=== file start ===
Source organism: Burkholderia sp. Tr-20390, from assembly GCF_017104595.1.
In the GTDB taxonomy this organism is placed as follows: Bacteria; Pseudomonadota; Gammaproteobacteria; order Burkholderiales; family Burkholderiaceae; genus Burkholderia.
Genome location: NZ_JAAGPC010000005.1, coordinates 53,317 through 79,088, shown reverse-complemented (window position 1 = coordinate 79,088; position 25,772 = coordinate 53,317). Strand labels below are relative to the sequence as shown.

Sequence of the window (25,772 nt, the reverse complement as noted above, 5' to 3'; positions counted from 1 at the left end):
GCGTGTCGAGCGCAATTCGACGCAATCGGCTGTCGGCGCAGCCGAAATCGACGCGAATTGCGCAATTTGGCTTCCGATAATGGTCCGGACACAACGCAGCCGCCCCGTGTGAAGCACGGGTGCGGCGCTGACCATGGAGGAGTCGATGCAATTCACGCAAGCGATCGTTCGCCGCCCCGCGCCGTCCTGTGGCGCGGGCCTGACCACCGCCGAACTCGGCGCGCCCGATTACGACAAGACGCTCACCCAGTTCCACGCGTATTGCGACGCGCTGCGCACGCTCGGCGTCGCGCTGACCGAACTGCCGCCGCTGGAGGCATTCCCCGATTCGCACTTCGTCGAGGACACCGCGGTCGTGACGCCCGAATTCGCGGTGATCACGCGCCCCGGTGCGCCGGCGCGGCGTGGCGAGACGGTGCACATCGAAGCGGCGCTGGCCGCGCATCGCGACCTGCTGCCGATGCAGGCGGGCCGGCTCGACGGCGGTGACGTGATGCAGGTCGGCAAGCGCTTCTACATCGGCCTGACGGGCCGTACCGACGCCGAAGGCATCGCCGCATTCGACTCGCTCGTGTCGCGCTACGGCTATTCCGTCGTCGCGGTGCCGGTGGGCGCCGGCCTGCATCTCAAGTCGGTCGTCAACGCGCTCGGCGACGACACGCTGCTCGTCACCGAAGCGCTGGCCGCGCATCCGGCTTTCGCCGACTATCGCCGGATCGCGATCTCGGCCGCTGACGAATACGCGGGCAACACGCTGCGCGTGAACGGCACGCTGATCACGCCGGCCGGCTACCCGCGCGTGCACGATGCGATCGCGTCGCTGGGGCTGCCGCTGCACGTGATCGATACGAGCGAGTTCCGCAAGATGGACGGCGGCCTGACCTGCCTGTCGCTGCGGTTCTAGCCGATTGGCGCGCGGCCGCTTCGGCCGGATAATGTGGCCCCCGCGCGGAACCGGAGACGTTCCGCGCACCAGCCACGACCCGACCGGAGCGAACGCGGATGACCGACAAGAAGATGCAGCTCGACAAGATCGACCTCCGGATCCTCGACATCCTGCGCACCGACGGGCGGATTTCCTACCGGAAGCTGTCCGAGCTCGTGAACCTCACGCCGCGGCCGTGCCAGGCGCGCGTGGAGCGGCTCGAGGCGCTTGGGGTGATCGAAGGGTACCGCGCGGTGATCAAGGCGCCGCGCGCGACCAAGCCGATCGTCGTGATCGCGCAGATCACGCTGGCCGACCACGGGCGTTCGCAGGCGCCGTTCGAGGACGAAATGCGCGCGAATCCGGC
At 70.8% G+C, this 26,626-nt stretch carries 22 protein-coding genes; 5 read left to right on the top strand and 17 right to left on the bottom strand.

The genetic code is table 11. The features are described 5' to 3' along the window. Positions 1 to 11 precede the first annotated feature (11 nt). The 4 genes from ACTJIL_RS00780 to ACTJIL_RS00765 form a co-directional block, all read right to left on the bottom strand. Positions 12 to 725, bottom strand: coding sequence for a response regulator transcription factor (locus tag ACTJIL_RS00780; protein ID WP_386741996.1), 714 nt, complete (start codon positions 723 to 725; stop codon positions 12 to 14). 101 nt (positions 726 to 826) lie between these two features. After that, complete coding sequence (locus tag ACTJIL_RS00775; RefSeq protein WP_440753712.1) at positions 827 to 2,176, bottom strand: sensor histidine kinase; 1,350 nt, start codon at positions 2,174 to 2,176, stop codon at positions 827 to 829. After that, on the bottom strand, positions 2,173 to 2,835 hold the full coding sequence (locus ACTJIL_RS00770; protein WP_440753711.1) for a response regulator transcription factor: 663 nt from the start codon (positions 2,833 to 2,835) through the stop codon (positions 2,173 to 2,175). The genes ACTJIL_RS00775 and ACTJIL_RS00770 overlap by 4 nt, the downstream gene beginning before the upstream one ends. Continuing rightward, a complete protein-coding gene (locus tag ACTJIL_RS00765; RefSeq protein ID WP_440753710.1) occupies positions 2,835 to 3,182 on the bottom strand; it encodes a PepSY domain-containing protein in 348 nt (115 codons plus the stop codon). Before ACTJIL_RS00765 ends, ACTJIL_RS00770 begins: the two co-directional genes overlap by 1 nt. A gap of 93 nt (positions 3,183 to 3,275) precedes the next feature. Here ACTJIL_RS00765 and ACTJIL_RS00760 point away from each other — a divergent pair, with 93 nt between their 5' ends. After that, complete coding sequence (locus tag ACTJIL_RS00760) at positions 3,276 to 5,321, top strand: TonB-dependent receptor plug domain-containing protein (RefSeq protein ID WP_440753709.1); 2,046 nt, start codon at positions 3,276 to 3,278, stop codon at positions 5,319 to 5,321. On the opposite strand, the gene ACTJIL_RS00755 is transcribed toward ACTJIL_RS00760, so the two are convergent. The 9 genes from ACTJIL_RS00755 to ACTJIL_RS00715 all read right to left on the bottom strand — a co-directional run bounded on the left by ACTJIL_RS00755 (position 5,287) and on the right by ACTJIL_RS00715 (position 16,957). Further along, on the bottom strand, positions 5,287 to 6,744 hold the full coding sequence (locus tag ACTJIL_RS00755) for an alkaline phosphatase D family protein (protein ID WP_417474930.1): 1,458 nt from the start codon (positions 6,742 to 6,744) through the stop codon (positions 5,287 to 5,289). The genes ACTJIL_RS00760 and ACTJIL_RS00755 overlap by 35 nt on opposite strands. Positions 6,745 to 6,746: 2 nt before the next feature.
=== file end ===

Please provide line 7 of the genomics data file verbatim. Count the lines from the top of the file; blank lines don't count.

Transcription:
The genetic code is table 11. The features are described 5' to 3' along the window. Positions 1 to 11 precede the first annotated feature (11 nt). The 4 genes from ACTJIL_RS00780 to ACTJIL_RS00765 form a co-directional block, all read right to left on the bottom strand. Positions 12 to 725, bottom strand: coding sequence for a response regulator transcription factor (locus tag ACTJIL_RS00780; protein ID WP_386741996.1), 714 nt, complete (start codon positions 723 to 725; stop codon positions 12 to 14). 101 nt (positions 726 to 826) lie between these two features. After that, complete coding sequence (locus tag ACTJIL_RS00775; RefSeq protein WP_440753712.1) at positions 827 to 2,176, bottom strand: sensor histidine kinase; 1,350 nt, start codon at positions 2,174 to 2,176, stop codon at positions 827 to 829. After that, on the bottom strand, positions 2,173 to 2,835 hold the full coding sequence (locus ACTJIL_RS00770; protein WP_440753711.1) for a response regulator transcription factor: 663 nt from the start codon (positions 2,833 to 2,835) through the stop codon (positions 2,173 to 2,175). The genes ACTJIL_RS00775 and ACTJIL_RS00770 overlap by 4 nt, the downstream gene beginning before the upstream one ends. Continuing rightward, a complete protein-coding gene (locus tag ACTJIL_RS00765; RefSeq protein ID WP_440753710.1) occupies positions 2,835 to 3,182 on the bottom strand; it encodes a PepSY domain-containing protein in 348 nt (115 codons plus the stop codon). Before ACTJIL_RS00765 ends, ACTJIL_RS00770 begins: the two co-directional genes overlap by 1 nt. A gap of 93 nt (positions 3,183 to 3,275) precedes the next feature. Here ACTJIL_RS00765 and ACTJIL_RS00760 point away from each other — a divergent pair, with 93 nt between their 5' ends. After that, complete coding sequence (locus tag ACTJIL_RS00760) at positions 3,276 to 5,321, top strand: TonB-dependent receptor plug domain-containing protein (RefSeq protein ID WP_440753709.1); 2,046 nt, start codon at positions 3,276 to 3,278, stop codon at positions 5,319 to 5,321. On the opposite strand, the gene ACTJIL_RS00755 is transcribed toward ACTJIL_RS00760, so the two are convergent. The 9 genes from ACTJIL_RS00755 to ACTJIL_RS00715 all read right to left on the bottom strand — a co-directional run bounded on the left by ACTJIL_RS00755 (position 5,287) and on the right by ACTJIL_RS00715 (position 16,957). Further along, on the bottom strand, positions 5,287 to 6,744 hold the full coding sequence (locus tag ACTJIL_RS00755) for an alkaline phosphatase D family protein (protein ID WP_417474930.1): 1,458 nt from the start codon (positions 6,742 to 6,744) through the stop codon (positions 5,287 to 5,289). The genes ACTJIL_RS00760 and ACTJIL_RS00755 overlap by 35 nt on opposite strands. Positions 6,745 to 6,746: 2 nt before the next feature.